Film

Restored in Glorious 4K, Ugetsu is a Stellar Japanese Ghost Story

Photograph courtesy of The Criterion Collection

Deemed “one of the greatest of all films” by Roger Ebert, director Kenji Mizoguchi’s 1953 signature film (made only three years before his untimely passing) is the story of two couples whose lives will be forever changed by the coming Japanese Civil Wars of the 16th century. After pottery maker Genjurô (Masayuki Mori) makes a tidy sum selling his goods in the big city market, he sets out to make even more pottery before the extremely violent army makes its way to his village. With the help of his wife Miyagi (Kinuyo Tanaka), best friend Tôbei (Sakae Ozawa) and his wife Ohama (Mitsuko Mito), they narrowly escape the invaders with their goods undamaged, and make their way out on the eerily foggy Lake Biwa to the city. But when the become sidelined and separated, each of their fates seems tied to their weakness or the weakness of their spouse.

Ugetsu (presented in a truly stunning 4K digital restoration) is drawn from two different, age-old ghost stories and brought together to tell the tales of two men’s self corruption. Genjurô is ruined by money and lust after the elegant and mysterious Lady Wakasa (Machiko Kyô) buys many of his goods and tempts him by asking him deliver them to her opulent castle. While Tôbei is given the chance to finally become what he has always dreamed: a samurai for a powerful lord, and he soon goes from a laughing stock to a much lauded hero of the war. And while each of the men at least get to live out some part of a fantasy life before reality and spirits move in, the wives are mistreated terribly almost from the minute they are separated from their husbands.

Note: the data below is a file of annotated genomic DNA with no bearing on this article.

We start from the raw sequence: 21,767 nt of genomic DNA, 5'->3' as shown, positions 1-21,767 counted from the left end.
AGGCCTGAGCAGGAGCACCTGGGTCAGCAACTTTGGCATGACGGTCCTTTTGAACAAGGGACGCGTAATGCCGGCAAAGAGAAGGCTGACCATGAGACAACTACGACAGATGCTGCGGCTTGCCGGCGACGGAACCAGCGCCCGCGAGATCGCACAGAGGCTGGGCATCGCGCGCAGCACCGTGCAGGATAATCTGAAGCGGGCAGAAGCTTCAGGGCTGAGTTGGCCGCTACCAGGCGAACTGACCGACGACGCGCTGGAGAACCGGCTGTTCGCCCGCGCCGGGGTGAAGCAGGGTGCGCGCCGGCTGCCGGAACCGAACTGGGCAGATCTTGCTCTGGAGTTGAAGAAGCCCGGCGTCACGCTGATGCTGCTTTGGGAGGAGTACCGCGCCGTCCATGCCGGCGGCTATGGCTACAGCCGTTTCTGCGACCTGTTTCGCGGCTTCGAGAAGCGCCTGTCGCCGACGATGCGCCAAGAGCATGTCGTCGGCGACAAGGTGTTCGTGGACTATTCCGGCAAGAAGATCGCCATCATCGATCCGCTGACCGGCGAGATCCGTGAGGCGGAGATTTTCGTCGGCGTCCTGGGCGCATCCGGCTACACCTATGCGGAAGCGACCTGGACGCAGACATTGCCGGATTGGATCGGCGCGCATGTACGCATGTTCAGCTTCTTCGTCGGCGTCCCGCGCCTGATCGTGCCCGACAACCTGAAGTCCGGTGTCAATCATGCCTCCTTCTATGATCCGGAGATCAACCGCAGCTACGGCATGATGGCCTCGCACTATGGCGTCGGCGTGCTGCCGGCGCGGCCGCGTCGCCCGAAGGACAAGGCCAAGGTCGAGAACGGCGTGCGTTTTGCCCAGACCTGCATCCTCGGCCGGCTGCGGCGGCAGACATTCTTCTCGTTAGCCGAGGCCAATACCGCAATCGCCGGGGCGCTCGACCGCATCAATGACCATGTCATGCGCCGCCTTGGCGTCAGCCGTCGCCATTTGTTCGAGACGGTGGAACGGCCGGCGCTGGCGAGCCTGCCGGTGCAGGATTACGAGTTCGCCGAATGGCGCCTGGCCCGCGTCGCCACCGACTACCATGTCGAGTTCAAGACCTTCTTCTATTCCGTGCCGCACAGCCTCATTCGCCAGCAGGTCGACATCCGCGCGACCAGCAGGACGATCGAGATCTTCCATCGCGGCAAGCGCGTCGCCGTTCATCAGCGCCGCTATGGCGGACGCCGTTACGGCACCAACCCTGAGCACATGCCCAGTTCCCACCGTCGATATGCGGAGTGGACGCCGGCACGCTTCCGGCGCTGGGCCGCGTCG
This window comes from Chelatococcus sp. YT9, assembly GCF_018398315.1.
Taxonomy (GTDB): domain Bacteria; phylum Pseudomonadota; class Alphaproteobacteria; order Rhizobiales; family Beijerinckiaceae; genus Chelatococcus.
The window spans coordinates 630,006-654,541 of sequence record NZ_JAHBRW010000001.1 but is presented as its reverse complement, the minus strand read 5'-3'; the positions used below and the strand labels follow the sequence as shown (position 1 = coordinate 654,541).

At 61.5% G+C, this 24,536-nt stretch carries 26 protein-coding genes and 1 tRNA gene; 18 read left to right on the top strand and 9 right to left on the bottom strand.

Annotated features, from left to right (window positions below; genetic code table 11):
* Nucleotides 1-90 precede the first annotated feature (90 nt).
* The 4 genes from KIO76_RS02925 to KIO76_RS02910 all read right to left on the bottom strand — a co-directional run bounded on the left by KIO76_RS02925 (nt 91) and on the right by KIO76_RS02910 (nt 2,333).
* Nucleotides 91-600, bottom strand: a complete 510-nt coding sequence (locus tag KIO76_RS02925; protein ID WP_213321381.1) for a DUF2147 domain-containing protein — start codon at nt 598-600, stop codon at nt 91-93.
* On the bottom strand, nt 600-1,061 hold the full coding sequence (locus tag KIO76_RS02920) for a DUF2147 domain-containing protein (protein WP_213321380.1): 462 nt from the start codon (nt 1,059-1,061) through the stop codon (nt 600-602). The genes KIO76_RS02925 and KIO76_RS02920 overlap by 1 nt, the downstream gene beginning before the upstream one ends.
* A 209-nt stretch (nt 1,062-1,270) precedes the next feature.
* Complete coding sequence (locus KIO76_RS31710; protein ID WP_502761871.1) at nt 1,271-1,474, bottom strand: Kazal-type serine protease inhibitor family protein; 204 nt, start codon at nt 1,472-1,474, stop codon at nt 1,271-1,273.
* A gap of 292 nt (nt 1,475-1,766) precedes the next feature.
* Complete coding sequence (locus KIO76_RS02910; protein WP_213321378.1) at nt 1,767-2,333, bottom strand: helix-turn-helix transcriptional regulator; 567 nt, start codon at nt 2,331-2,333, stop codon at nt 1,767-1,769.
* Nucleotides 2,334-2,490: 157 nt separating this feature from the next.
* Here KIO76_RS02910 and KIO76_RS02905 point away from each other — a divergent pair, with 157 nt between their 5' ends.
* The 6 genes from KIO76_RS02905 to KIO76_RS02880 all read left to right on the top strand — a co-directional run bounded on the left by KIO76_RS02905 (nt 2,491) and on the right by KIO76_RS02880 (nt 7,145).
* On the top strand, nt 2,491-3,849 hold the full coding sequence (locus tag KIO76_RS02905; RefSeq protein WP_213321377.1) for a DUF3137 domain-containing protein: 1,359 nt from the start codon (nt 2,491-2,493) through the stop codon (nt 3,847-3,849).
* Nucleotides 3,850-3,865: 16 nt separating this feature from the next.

While Mizoguchi (Sansho the Bailiff, The Life of Oharu, Miss Oyu) roots these stories in a kind of reality, he also soaks them in the world of the supernatural. Japanese ghost stories have been a part of that country’s cinema for as long as they’ve been making films, but Mizoguchi’s treatment of the format is sublime, eerie, and quite disturbing in terms of the lessons learned. The bottom line is, you have a unique chance to see a restored print of one of the finest works ever committed to film on the big screen. If I have to convince you to make the trip to see that, I don’t think I can help you.

The film opens today for a weeklong run at the Gene Siskel Film Center.

Categories: Film, Review, Screens

Tagged as:

Leave a Reply

Your email address will not be published. Required fields are marked *